PCP Drug (Phencyclidine) More Dangerous Than LSD

PCP facts

PCP medical abbreviation is a man-made, dissociative drug, not an hallucinogen like LSD

You will be surprised to discover that PCP was originally developed as an intravenous medical anesthetic. The PCP meaning is phencyclidine. It’s use was discontinued in humans in 1965 because of its troubling neurotoxic side effects. It is now illegal in the United StatesIt, a Schedule II controlled substance. Ketamine, an anesthetic used for surgery and painful procedures, was developed instead, and it is structurally like PCP.

PCP Graphic
PCP Graphic

Side effects of PCP include hallucinations and violent behavior

The danger of PCP is that it ends to cause hallucinations, distorted perceptions of sounds, and violent behavior. The effects of dissociative drugs like PCP include feeling detatched from the environment and self. In its pure form, PCP is a white crystalline powder that dissolves easily in water or alcohol. As a recreational drug, it is typically smoked, but may be taken by orally, snorted, or by injection.

It has a distinctive bitter, chemical taste. On the illegal drug market, PCP contains several chemicals causing the color to range from a light to darker brown with a powdery to a gummy consistency.

The impact of withdrawal 

People who halt regular use of PCP experience cravings, increased appetite, headaches, sleepiness, depression, and sweating. These are common withdrawal symptoms. Studies continue to look at options for drug treatment for PCP dependence; however, there are no specific approved treatments for PCP abuse and addiction. Patients may need to be hospitalized and receive behavioral treatments to address abuse issues with PCP.

The difference between LSD and PCP

Some hallucinogenic drugs come from natural sources, but others are man-made. LSD, or “acid,” comes from an acid found in a fungus. The fungus is known as ergot and grows on various types of grain. PCP is a man-made, dissociative drug.

LSD vs PCP can be as simple as knowing that LSD is a hallucinogen and PCP is a dissociative drug.

PCP is not categorized firmly as a hallucinogen because it can also work as a pain killer or stimulant. However, it can still cause hallucinations and effects like hallucinogens. Acid’s short-term effects usually begin between 20 and 90 minutes from taking the drug and can last up to 12 hours.

The short-term effects of PCP generally start in a few moments and can last up to several hours; sometimes the effects continue for several days.

LSD effects include increased heart rate, intense emotions and sensory perception, nausea, and misconception of time. Long-term effects include persistent psychosis and hallucinogen perception disorder. PCP effects include disorientation, lack of coordination, numbness, hallucinations, and increased body temperature and heart rate. Larger doses of PCP can result in seizures, psychotic behavior, amnesia, panic attacks, difficulty breathing, and anxiety.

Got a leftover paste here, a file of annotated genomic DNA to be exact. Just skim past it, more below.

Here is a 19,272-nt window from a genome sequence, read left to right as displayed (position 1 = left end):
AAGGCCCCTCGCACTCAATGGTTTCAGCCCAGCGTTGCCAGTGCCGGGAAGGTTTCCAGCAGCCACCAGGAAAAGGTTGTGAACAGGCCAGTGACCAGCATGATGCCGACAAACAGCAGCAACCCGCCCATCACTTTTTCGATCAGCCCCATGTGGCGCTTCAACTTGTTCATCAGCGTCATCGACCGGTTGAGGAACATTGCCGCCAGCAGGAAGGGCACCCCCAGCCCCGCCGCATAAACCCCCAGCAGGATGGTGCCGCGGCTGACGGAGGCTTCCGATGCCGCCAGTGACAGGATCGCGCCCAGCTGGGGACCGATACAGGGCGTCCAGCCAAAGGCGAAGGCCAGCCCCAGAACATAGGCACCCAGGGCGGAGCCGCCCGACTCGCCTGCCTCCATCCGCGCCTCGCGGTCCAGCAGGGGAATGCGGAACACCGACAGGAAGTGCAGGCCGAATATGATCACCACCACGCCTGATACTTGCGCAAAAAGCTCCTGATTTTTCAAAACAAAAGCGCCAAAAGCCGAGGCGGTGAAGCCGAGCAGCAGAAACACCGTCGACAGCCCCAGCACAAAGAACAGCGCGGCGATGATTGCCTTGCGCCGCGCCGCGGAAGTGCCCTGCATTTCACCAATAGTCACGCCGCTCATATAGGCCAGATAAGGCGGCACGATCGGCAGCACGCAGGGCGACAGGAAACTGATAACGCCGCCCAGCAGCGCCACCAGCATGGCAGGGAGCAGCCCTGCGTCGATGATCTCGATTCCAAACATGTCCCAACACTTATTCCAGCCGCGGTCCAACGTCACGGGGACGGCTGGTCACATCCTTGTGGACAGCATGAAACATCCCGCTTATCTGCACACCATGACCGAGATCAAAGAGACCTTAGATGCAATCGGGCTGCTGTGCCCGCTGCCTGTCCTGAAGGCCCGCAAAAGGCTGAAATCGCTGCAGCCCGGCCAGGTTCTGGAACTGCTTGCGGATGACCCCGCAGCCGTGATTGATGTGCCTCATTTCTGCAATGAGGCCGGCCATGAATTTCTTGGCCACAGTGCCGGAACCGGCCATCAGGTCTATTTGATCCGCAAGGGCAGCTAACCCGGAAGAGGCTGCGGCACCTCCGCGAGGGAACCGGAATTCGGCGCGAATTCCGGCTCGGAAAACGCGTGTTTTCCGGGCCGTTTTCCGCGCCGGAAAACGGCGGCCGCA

Risk of overdoses is much higher with PCP, and overall, considered the most dangerous of the two drugs.

PCP in Disguise

In the time it has been on the illicit drug scene, PCP has been sold under the guise of a number of other drugs, including THC, methamphetamine, mescaline, and LSD. Today we can add MDMA and formaldehyde to that list.

PCP’s Effects on the Brain

PCP disrupts the functioning of receptors for the neurotransmitter glutamate, which plays a major role in the perception of pain as well as in learning, memory, and emotion. It also influences the actions of the neurotransmitter dopamine, which causes the euphoria associated with drug use.

PCP and superhuman strength

Despite its reputation in the media as a drug that causes bizarrely violent behavior and gives users superhuman strength, research does not support the idea that PCP itself is the cause of such behavior and strength. Instead, those who experience violent outbursts while under the influence of PCP often have a history of psychosis or antisocial behavior that may or may not be related to their drug abuse. Additionally, someone under the influence of PCP is often unaware of the dangers and limitations they face, and may react to physical confrontations in a way that makes it seem as though they have extraordinary muscular strength.

Overdose and Death

PCP overdose deaths may occur after taking a large dose, though many PCP related deaths result from delusions and other psychological consequences of the drugs use. There have been reports of death due to accidental drowning, leaping from high places, and motor vehicle accidents in addition to violent episodes of self-mutilation, suicides, and homicides.


Explanation of PCP